The nistbladm command allows you to create, change, and display information about any NIS+ table, including the passwd table.
To perform password operations using the nistbladm command you must apply nistbladm to the shadow column of the passwd table. Applying nistbladm to the shadow column is complex and tricky. Therefore, you should not use the nistbladm command for any operation that can more easily be performed by the passwd command or by using the Solaris Management Console tools.
Use the passwd command or Solaris Management Console tools to perform the following operations:
Changing a password
Setting the maximum period that a password can be used (password aging)
Setting the minimum period that a password must be used
Setting the password warning period
Turning off password aging
It is possible to use the nistbladm command to:
Create new passwd table entries
Delete an existing entry
Change the UID and GID fields in the passwd table
Change access rights and other security-related attributes of the passwd table
Set expiration and inactivity periods for a user's account (see Password Privilege Expiration in NIS+ and Specifying Maximum Number of Inactive Days for Users in NIS+)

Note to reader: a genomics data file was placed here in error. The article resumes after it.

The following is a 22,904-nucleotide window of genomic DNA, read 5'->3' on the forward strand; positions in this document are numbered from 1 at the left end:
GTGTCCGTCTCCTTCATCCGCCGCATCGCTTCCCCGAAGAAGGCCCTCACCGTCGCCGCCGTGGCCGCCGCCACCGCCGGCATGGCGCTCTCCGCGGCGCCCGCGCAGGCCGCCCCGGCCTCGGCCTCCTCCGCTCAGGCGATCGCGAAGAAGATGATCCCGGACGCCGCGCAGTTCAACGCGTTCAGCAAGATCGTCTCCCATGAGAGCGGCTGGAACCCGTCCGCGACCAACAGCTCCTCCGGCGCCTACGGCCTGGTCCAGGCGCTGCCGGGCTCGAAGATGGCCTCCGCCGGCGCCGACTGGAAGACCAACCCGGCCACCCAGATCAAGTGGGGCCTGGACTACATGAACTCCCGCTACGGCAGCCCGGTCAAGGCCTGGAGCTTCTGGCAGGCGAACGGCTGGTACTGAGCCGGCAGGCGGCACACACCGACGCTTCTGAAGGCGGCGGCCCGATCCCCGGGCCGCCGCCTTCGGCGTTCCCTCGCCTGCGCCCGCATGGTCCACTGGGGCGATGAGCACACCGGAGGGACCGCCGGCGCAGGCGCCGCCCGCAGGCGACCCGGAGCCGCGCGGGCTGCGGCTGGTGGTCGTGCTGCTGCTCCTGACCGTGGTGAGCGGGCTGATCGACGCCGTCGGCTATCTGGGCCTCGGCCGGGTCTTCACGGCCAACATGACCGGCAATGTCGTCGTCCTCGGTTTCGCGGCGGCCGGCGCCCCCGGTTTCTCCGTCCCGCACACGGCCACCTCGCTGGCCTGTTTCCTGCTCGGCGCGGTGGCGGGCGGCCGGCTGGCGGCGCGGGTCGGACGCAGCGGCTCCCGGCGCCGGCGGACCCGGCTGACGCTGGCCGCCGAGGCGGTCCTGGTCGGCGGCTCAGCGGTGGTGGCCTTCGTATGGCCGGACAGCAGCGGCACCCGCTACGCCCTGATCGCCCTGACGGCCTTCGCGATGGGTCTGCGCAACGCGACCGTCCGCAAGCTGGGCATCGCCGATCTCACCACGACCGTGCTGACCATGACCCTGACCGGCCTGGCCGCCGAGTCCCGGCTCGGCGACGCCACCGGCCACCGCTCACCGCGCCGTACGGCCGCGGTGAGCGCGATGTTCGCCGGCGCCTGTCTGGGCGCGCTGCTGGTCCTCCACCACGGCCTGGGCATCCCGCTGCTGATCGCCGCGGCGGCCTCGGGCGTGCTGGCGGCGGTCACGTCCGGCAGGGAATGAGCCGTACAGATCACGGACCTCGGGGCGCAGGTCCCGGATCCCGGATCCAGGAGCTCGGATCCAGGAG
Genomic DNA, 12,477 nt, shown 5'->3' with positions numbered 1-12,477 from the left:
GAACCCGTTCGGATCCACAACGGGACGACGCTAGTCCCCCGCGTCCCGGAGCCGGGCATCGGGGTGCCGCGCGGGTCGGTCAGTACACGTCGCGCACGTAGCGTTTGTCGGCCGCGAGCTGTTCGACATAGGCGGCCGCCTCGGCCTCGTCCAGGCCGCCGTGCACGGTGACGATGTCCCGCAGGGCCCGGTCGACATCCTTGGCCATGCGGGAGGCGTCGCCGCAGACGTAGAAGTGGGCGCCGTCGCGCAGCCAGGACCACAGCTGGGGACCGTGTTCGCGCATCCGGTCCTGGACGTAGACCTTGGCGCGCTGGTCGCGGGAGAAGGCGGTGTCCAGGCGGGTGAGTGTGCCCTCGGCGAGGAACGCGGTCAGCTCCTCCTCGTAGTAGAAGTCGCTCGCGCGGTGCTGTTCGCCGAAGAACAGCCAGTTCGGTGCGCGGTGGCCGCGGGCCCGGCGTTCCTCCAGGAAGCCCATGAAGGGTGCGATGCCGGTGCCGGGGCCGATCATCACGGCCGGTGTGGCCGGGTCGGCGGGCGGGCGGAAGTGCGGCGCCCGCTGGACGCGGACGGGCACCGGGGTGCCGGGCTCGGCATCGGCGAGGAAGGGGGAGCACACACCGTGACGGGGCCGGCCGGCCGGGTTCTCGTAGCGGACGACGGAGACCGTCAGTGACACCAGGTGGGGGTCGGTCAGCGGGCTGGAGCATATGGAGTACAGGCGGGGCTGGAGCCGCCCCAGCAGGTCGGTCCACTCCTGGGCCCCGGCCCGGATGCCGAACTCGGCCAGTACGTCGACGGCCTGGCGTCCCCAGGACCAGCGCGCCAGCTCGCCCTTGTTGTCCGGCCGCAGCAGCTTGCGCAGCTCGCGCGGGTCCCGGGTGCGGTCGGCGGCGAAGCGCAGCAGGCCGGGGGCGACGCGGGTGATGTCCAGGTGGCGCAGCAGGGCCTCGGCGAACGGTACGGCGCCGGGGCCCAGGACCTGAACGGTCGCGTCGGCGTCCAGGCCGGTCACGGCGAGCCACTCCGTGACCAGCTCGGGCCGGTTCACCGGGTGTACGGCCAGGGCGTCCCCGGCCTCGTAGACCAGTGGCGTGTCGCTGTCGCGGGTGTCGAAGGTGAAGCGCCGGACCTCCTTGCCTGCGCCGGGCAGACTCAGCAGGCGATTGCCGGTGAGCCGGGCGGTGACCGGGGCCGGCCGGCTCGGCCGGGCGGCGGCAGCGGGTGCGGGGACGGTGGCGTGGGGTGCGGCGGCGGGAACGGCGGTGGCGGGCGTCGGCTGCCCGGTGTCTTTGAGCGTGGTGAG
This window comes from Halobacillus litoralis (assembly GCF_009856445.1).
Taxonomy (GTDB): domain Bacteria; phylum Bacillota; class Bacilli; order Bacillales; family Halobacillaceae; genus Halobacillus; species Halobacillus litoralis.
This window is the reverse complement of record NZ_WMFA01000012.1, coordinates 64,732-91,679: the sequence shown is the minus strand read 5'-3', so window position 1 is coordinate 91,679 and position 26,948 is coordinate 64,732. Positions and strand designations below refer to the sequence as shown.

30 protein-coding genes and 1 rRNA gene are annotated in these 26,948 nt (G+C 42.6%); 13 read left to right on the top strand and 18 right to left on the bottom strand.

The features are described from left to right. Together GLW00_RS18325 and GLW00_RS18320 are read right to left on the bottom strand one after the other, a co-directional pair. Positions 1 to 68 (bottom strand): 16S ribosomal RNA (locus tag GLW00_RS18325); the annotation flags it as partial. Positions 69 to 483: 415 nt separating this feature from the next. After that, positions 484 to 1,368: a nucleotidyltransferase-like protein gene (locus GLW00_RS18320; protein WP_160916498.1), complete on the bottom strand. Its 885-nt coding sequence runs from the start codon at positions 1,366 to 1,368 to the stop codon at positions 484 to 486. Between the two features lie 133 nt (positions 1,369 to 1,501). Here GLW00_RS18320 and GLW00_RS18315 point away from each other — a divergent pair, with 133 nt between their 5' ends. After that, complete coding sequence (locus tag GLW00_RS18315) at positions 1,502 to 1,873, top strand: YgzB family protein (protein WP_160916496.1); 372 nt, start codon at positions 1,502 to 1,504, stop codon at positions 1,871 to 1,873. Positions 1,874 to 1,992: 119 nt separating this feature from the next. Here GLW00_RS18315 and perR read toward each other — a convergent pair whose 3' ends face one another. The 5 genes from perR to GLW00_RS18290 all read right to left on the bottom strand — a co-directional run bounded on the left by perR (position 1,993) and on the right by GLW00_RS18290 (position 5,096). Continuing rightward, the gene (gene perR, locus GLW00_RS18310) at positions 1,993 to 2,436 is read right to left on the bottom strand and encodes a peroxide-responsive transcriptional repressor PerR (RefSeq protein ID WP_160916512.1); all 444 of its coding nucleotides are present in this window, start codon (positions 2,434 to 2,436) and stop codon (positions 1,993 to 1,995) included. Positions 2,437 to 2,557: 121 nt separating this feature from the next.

You use the nistbladm command to set password parameters by specifying the values of the different fields in the shadow column. These fields are entered in the format:
N1 Lastchange. The date of the last password change expressed as a number of days since January 1, 1970. The value in this field is automatically updated each time the user changes passwords. (See nistbladm and the Number of Days Password Parameter in NIS+ for important information regarding the number of days.) If the field is blank, or contains a zero, it indicates that there has not been any change in the past.
Note that the number of days in the lastchange field is the base from which other fields and operations are calculated. Thus, an incorrect change in this field could have unintended consequence in regards to minimum, maximum, warning, and inactive time periods.
N2 Min. The minimum number of days that must pass since the last time the password was changed before the user can change passwords again. For example, if the value in the lastchange field is 9201 (that is, 9201 days since 1/1/70) and the value in the min field is 8, the user is unable to change passwords until after day 9209. See Setting Minimum Password Life in NIS+ for additional information on password minimums.
Where min is one of the following values:
Zero (0). A value of zero in this field (or a blank space) means that there is no minimum period.